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Dundee, United Kingdom

The Scottish Crop Research Institute more commonly known as the SCRI was a scientific institute located in Invergowrie near Dundee, Scotland. As of April 2011, when SCRI merged with the Macaulay Land Use Institute it is now part of The James Hutton Institute. Wikipedia.


Raven J.A.,Scottish Crop Research Institute | Raven J.A.,University of Western Australia
Physiologia Plantarum | Year: 2011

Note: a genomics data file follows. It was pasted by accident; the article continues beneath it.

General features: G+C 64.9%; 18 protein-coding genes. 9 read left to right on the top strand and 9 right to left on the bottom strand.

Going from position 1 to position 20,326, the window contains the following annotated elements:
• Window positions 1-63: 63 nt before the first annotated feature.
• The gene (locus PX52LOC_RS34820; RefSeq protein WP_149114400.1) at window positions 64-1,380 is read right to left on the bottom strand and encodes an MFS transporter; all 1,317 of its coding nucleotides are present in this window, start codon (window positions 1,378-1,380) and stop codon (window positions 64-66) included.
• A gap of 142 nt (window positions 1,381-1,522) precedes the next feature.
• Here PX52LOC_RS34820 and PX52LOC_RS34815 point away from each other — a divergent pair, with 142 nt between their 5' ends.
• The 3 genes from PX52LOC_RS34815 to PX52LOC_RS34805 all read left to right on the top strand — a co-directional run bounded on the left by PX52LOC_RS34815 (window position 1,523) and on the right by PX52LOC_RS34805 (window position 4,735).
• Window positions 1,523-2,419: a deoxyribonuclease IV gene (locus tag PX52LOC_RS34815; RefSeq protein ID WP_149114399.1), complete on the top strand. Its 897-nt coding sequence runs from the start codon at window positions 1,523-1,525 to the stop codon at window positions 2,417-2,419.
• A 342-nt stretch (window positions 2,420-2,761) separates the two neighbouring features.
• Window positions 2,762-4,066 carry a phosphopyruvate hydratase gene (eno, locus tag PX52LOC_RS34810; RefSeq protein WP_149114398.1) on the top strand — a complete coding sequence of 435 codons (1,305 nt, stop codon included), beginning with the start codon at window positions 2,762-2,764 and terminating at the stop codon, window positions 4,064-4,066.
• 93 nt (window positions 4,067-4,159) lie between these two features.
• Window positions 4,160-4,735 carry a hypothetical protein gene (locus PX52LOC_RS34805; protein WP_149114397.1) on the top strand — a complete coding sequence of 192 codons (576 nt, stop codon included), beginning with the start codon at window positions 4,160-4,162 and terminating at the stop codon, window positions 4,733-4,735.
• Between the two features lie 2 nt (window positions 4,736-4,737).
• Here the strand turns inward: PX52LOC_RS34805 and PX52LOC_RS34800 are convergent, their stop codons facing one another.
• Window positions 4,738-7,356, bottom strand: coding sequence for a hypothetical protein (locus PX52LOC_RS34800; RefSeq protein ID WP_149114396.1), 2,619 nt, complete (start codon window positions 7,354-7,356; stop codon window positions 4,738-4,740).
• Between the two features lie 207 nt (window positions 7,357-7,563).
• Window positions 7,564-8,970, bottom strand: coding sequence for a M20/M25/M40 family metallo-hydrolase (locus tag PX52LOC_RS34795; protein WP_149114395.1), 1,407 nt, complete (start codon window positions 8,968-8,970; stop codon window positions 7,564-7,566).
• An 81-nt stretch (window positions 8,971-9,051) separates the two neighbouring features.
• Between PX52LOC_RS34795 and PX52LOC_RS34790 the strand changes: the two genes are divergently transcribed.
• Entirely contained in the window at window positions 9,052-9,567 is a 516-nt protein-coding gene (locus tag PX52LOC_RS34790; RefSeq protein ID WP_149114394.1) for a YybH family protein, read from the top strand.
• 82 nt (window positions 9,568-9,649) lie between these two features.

Photoinhibition is an inevitable consequence of oxygenic photosynthesis. However, the concept of a 'photoinhibition-proof' plant in which photosystem II (PSII) is immune to photodamage is useful as a benchmark for considering the performances of plants with varying mixes of mechanisms which limit the extent of photodamage and which repair photodamage. Some photodamage is bound to occur, and the energy costs of repair are the direct costs of repair plus the photosynthesis foregone during repair. One mechanism permitting partial avoidance of photodamage is restriction of the number of photons incident on the photosynthetic apparatus per unit time, achieved by phototactic movement of motile algae to places with lower incident photosynthetically active radiation (PAR), by phototactic movement of plastids within cells to positions that minimize the incident PAR and by photonastic relative movements of parts of photolithotrophs attached to a substrate. The other means of avoiding photodamage is dissipating excitation of photosynthetic pigments including state transitions, non-photochemical quenching by one of the xanthophyll cycles or some other process and photochemical quenching by increased electron flow through PSII involving CO2 and other acceptors, including the engagement of additional electron transport pathways. These mechanisms inevitably have the potential to decrease the rate of growth. As well as the decreased photosynthetic rates as a result of photodamage and the restrictions on photosynthesis imposed by the repair, avoidance, quenching and scavenging mechanisms, there are also additional energy, nitrogen and phosphorus costs of producing and operating repair, avoidance, quenching and scavenging mechanisms. A comparison is also made between the costs of photoinhibition and those of other plant functions impeded by the occurrence of oxygenic photosynthesis, i.e. the competitive inhibition of the carboxylase activity of ribulose bisphosphate carboxylase-oxygenase by oxygen via the oxygenase activity, and oxygen damage to nitrogenase in diazotrophic organisms. © Physiologia Plantarum 2011.